Today’s guest blog comes from Ocean Conservancy board member, Dr. Stephen Palumbi.
In May of 2016 Natural History New Zealand filmmakers, Stanford University researchers, and a traveling electric violinist stepped onto the radioactive shores of Bikini Atoll. Almost exactly 70 years after Operation Crossroads detonated atom bomb Gilda over ships moored in the lagoon, the crew was there to explore the long term fallout of 23 atomic tests in the remote Marshall Islands atoll. Shown in this month’s PBS special ‘Big Pacific’, Professor Steve Palumbi spearheaded the effort to sample marine life from various islands and reefs that lined underwater atomic craters, to reveal how marine life had recovered from the nuclear testing. Genetic tests by graduate student Elora Lopez will delve into the damage that radiation has caused in the past for long lived corals. Even crabs were sampled—especially coconut crabs that eat virtually nothing but coconuts that still soak up deadly radiation from contaminated ground water.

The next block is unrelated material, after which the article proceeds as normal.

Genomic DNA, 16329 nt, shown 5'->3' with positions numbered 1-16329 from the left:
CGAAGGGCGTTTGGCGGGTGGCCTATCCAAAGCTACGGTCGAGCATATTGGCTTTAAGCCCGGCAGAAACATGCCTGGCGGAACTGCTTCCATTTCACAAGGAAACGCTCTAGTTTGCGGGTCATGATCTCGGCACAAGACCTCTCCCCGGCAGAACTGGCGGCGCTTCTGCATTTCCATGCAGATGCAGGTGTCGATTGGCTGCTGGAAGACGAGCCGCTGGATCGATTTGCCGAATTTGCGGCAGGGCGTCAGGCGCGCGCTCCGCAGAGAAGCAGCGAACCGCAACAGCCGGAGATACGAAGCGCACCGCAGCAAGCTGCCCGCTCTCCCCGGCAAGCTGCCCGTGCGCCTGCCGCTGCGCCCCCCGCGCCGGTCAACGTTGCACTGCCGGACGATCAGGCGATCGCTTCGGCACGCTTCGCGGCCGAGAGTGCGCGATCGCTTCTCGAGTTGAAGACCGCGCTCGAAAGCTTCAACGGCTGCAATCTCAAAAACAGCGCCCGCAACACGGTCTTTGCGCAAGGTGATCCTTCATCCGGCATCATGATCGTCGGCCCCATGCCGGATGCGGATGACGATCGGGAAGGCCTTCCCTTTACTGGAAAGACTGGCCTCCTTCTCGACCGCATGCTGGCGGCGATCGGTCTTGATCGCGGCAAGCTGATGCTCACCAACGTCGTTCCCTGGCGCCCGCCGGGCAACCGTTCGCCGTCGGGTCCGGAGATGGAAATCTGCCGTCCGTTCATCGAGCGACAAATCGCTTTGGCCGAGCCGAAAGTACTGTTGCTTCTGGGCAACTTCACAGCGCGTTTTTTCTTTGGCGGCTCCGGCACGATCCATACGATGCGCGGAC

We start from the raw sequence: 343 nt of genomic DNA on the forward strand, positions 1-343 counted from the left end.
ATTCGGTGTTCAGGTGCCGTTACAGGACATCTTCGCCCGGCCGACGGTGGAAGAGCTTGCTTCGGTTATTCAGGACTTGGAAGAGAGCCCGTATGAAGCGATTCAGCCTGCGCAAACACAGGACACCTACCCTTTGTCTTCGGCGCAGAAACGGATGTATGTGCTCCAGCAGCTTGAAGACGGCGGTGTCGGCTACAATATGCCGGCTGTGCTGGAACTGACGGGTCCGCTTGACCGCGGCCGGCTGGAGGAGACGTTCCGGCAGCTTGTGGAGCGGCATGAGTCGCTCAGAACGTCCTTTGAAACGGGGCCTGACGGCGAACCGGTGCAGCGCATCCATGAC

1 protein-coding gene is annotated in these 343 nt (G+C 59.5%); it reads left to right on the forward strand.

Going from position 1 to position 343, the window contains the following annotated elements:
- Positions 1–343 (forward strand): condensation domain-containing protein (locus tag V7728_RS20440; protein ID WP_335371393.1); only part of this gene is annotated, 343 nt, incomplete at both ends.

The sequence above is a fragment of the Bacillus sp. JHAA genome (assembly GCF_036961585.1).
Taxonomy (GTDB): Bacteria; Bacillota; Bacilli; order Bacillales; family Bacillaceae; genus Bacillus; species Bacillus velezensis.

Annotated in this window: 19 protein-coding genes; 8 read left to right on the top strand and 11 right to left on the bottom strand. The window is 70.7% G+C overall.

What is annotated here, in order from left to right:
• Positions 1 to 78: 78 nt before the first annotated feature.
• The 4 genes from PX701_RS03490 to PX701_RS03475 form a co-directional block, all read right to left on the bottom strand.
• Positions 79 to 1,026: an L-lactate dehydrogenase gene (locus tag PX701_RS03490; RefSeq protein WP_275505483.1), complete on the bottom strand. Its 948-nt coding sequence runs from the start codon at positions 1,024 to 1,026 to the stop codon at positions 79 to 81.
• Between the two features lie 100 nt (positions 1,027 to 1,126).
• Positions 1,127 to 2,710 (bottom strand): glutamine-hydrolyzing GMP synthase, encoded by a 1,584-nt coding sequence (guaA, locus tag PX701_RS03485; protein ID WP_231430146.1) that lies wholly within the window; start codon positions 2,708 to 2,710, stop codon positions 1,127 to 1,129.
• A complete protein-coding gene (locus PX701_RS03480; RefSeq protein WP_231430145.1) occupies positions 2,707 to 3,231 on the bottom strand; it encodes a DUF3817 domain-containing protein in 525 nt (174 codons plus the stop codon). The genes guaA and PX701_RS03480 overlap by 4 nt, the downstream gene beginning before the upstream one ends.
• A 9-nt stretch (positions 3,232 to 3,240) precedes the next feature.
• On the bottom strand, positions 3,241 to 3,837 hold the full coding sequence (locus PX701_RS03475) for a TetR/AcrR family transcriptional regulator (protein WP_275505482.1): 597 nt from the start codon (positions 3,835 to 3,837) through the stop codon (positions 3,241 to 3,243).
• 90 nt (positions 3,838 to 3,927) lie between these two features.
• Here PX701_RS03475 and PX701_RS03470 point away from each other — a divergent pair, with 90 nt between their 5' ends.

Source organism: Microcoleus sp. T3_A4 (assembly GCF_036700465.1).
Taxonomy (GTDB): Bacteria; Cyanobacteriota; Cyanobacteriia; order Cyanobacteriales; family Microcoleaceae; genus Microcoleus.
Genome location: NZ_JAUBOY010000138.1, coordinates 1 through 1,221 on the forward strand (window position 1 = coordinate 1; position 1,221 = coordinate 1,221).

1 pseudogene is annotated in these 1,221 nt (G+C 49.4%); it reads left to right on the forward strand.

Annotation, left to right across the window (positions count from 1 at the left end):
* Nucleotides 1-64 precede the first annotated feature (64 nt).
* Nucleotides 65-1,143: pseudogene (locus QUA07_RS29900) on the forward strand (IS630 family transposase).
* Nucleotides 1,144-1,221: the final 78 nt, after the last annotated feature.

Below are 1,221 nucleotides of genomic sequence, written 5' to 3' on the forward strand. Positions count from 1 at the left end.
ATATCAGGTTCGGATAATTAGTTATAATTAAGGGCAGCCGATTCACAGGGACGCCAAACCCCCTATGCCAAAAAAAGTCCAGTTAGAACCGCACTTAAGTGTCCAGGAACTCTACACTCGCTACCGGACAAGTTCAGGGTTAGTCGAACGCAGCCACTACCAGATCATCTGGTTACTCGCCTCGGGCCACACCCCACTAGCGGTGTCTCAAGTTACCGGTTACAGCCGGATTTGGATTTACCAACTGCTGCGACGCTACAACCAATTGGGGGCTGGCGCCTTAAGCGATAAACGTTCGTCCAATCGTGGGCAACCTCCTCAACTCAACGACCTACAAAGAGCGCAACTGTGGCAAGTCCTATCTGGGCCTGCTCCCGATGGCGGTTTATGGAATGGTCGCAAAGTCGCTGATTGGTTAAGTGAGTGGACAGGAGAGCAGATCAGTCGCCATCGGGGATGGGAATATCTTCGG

But there was a different voice on the expedition: explorer, singer songwriter, and electric violinist Razz tied the United States musical heritage into the historical significance of Bikini by bringing the classic song Cross Road Blues to the site of Operation Crossroads. The iconic Robert Johnson blues tune speaks of a deal with the devil made at the crossroads for fame and fortune. Her live performance footage in one of the most inaccessible locations in the world highlights the cost of making cross road deals that seem worth it – but only at the time. Palumbi’s research seeks to understand the hidden costs still lurking in the surviving ecosystem’s DNA—Razz’ music video, with her haunting electric virtuosity, smoky vocals and lightening blues riffs, pulls up the human cost of our decisions.